What You Can Borrow From Red Nose Day’s Colorful Charity Campaign
The nonprofit charity Comic Relief has successfully brought its popular U.K. event across the pond—and its strategies are worth borrowing from.
If you’ve been hearing a lot about red noses lately, it’s because of a nonprofit marketing campaign that’s doing its job.
Thursday marks the third U.S. edition of Red Nose Day, a longtime nonprofit campaign by Comic Relief that originated in the United Kingdom. The campaign, which raises funds for programs around the world, is focused on supporting education and improving quality of life for children.
Red Nose Day is a great campaign to study. What makes it work so well? Here are a few lessons from its marketing strategy that you can bring to your own events:
Use your Rolodex. One of the most impressive things about Red Nose Day is the depth of its bench. It may be one of the few events that can bring together Bill Gates, Julia Roberts, Ed Sheeran, Jack Black, Blake Griffin, and Ludacris. The appeal from a fundraising perspective is that there’s something for everyone. Not interested in listening to that celebrity talk about the benefits of Red Nose Day? Fine, here’s another one. The deeper the bench, the broader the impact.
Build around a moment. In many ways, Red Nose Day is an update of the telethon format used by the Muscular Dystrophy Association and other groups for generations. The difference may be that it’s not limited to television. While it includes a night of programming on NBC, it also integrates social media tactics (including a Facebook-based campaign), making it less about a watching show and more about participating in an event, along the lines of #GivingTuesday.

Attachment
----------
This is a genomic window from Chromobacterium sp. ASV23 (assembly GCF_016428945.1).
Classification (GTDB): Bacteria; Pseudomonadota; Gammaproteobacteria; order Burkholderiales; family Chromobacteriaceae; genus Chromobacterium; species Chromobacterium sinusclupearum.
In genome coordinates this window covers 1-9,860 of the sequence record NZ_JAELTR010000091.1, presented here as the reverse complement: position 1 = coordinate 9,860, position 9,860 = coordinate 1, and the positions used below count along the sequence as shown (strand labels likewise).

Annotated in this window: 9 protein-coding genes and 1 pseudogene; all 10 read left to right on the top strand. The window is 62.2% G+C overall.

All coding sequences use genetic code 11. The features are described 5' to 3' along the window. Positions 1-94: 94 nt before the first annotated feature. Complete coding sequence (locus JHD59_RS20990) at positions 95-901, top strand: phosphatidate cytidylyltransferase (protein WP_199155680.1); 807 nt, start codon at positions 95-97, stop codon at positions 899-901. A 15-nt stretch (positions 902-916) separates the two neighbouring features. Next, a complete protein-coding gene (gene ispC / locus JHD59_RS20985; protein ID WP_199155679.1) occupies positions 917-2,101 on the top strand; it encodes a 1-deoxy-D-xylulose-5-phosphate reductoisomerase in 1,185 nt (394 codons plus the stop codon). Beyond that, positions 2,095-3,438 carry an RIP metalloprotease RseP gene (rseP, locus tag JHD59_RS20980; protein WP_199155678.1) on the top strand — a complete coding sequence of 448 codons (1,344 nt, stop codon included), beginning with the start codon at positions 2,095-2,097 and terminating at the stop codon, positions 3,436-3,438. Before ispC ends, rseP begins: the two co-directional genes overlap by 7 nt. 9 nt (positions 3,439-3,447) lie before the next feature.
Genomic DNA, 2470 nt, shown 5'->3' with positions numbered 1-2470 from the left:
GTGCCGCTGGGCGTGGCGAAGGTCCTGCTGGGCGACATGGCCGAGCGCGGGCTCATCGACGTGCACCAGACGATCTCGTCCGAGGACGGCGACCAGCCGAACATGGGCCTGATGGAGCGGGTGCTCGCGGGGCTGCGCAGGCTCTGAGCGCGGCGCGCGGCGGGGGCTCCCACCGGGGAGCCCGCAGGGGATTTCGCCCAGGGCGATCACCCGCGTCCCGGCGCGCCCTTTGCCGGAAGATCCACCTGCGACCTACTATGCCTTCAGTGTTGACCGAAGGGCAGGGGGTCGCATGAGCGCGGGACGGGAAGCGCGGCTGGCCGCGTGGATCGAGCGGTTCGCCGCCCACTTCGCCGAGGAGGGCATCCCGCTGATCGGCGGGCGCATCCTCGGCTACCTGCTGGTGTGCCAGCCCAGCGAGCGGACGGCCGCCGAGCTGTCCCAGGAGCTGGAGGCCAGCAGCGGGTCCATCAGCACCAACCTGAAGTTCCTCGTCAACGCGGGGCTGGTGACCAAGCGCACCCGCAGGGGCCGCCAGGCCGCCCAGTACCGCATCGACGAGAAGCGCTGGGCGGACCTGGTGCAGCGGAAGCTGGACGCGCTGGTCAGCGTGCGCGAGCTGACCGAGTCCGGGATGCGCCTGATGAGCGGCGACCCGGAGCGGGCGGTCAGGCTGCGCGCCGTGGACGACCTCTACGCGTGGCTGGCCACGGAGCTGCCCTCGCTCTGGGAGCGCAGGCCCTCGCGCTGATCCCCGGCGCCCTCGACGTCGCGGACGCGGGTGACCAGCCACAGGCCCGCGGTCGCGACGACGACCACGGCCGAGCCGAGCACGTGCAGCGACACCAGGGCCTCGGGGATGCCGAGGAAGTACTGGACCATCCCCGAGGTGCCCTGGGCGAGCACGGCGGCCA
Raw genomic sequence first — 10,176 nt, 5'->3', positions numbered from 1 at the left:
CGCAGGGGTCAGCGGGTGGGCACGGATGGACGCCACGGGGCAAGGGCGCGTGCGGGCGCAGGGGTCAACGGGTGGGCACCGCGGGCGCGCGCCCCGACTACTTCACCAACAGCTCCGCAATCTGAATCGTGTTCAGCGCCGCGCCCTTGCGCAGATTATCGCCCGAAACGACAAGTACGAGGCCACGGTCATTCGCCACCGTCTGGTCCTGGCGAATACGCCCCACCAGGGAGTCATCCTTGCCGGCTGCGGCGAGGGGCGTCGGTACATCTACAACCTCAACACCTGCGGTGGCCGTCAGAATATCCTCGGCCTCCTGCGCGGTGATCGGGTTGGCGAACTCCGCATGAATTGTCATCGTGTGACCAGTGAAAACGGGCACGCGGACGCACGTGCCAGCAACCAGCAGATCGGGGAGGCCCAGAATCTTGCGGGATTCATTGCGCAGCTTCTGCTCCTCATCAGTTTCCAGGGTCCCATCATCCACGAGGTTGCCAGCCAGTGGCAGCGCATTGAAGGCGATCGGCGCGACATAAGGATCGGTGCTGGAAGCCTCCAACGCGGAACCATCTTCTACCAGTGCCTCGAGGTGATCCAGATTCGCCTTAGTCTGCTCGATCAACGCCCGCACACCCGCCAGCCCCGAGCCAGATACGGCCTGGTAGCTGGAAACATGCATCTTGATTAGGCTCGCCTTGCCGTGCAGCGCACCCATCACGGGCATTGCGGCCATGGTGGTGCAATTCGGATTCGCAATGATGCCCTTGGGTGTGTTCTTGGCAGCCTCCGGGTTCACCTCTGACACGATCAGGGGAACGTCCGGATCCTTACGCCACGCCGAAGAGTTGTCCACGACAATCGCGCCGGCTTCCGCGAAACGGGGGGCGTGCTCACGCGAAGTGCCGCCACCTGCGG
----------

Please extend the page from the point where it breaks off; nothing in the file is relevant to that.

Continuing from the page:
Find a familiar hook. That red nose is everywhere. People recognize it and can buy one at Walgreens and Duane Reade stores nationwide. The object is simple, it winks, and anyone can wear it. On its own, it doesn’t say anything about giving to charity, but that’s a good thing because it creates a lot of room for Comic Relief to build messaging around it. It’s an effective hook.
Leverage nostalgia. Comic Relief was cofounded by Richard Curtis, a well-known British director of romantic comedies. This year, he took advantage of his Hollywood connections from his popular holiday film Love Actually to create a “Where are they now?” mini-sequel, set to air Thursday night on NBC. It features some of the stars (Liam Neeson, Laura Linney, Keira Knightley) who were already well known when they appeared in the original film, as well as those who weren’t but went on to bigger success (Andrew Lincoln of The Walking Dead, Chiwetel Ejiofor of 12 Years a Slave). “I picked Love Actually because it was one thing I had up my sleeve,” Curtis told CNN this week. “I saw the film for the first time in a decade, and that got me thinking I could very quickly say what’s happened to everyone.” The result is a buzzy moment with the power to engage millions of fans.
You may not have Curtis’ movie-star contacts, but your association or your industry likely has its own iconic moments that you can leverage to tap into your community’s shared nostalgia.
Rowan Atkinson, one of many "Love Actually" stars taking part in this year's Red Nose Day events. (Handout photo)